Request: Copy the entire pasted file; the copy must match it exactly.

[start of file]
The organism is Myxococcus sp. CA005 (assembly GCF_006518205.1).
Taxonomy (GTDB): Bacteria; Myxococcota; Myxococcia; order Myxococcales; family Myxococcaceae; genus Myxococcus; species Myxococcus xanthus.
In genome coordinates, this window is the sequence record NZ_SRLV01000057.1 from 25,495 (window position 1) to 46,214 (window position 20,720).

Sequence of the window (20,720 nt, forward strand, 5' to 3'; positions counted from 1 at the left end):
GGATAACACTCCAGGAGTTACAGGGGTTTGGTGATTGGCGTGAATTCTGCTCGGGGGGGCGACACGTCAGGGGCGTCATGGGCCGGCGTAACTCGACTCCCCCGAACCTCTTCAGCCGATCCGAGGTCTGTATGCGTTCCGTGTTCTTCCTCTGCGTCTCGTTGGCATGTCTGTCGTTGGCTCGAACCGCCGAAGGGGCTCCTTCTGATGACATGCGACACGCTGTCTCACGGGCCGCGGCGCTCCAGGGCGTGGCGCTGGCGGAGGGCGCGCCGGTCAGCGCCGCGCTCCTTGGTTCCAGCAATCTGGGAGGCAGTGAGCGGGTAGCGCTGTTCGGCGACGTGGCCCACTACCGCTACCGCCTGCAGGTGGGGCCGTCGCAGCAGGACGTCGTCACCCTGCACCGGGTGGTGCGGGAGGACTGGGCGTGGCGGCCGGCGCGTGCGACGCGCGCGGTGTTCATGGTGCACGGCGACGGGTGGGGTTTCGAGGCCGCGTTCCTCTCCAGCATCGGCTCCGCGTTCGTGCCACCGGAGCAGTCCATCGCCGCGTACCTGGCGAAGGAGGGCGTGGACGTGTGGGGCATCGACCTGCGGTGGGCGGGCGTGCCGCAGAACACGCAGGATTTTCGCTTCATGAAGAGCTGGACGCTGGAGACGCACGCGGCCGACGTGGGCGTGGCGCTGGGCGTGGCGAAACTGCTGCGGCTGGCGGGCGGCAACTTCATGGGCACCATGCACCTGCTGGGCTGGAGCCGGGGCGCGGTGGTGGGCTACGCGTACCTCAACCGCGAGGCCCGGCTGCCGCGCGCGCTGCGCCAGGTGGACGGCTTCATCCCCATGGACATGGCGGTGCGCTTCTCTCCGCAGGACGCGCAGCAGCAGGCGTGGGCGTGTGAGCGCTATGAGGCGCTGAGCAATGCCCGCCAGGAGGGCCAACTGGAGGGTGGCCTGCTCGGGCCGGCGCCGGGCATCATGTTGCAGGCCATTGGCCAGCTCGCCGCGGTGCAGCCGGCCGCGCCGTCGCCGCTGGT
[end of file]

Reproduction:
The organism is Myxococcus sp. CA005 (assembly GCF_006518205.1).
Taxonomy (GTDB): Bacteria; Myxococcota; Myxococcia; order Myxococcales; family Myxococcaceae; genus Myxococcus; species Myxococcus xanthus.
In genome coordinates, this window is the sequence record NZ_SRLV01000057.1 from 25,495 (window position 1) to 46,214 (window position 20,720).

Sequence of the window (20,720 nt, forward strand, 5' to 3'; positions counted from 1 at the left end):
GGATAACACTCCAGGAGTTACAGGGGTTTGGTGATTGGCGTGAATTCTGCTCGGGGGGGCGACACGTCAGGGGCGTCATGGGCCGGCGTAACTCGACTCCCCCGAACCTCTTCAGCCGATCCGAGGTCTGTATGCGTTCCGTGTTCTTCCTCTGCGTCTCGTTGGCATGTCTGTCGTTGGCTCGAACCGCCGAAGGGGCTCCTTCTGATGACATGCGACACGCTGTCTCACGGGCCGCGGCGCTCCAGGGCGTGGCGCTGGCGGAGGGCGCGCCGGTCAGCGCCGCGCTCCTTGGTTCCAGCAATCTGGGAGGCAGTGAGCGGGTAGCGCTGTTCGGCGACGTGGCCCACTACCGCTACCGCCTGCAGGTGGGGCCGTCGCAGCAGGACGTCGTCACCCTGCACCGGGTGGTGCGGGAGGACTGGGCGTGGCGGCCGGCGCGTGCGACGCGCGCGGTGTTCATGGTGCACGGCGACGGGTGGGGTTTCGAGGCCGCGTTCCTCTCCAGCATCGGCTCCGCGTTCGTGCCACCGGAGCAGTCCATCGCCGCGTACCTGGCGAAGGAGGGCGTGGACGTGTGGGGCATCGACCTGCGGTGGGCGGGCGTGCCGCAGAACACGCAGGATTTTCGCTTCATGAAGAGCTGGACGCTGGAGACGCACGCGGCCGACGTGGGCGTGGCGCTGGGCGTGGCGAAACTGCTGCGGCTGGCGGGCGGCAACTTCATGGGCACCATGCACCTGCTGGGCTGGAGCCGGGGCGCGGTGGTGGGCTACGCGTACCTCAACCGCGAGGCCCGGCTGCCGCGCGCGCTGCGCCAGGTGGACGGCTTCATCCCCATGGACATGGCGGTGCGCTTCTCTCCGCAGGACGCGCAGCAGCAGGCGTGGGCGTGTGAGCGCTATGAGGCGCTGAGCAATGCCCGCCAGGAGGGCCAACTGGAGGGTGGCCTGCTCGGGCCGGCGCCGGGCATCATGTTGCAGGCCATTGGCCAGCTCGCCGCGGTGCAGCCGGCCGCGCCGTCGCCGCTGGT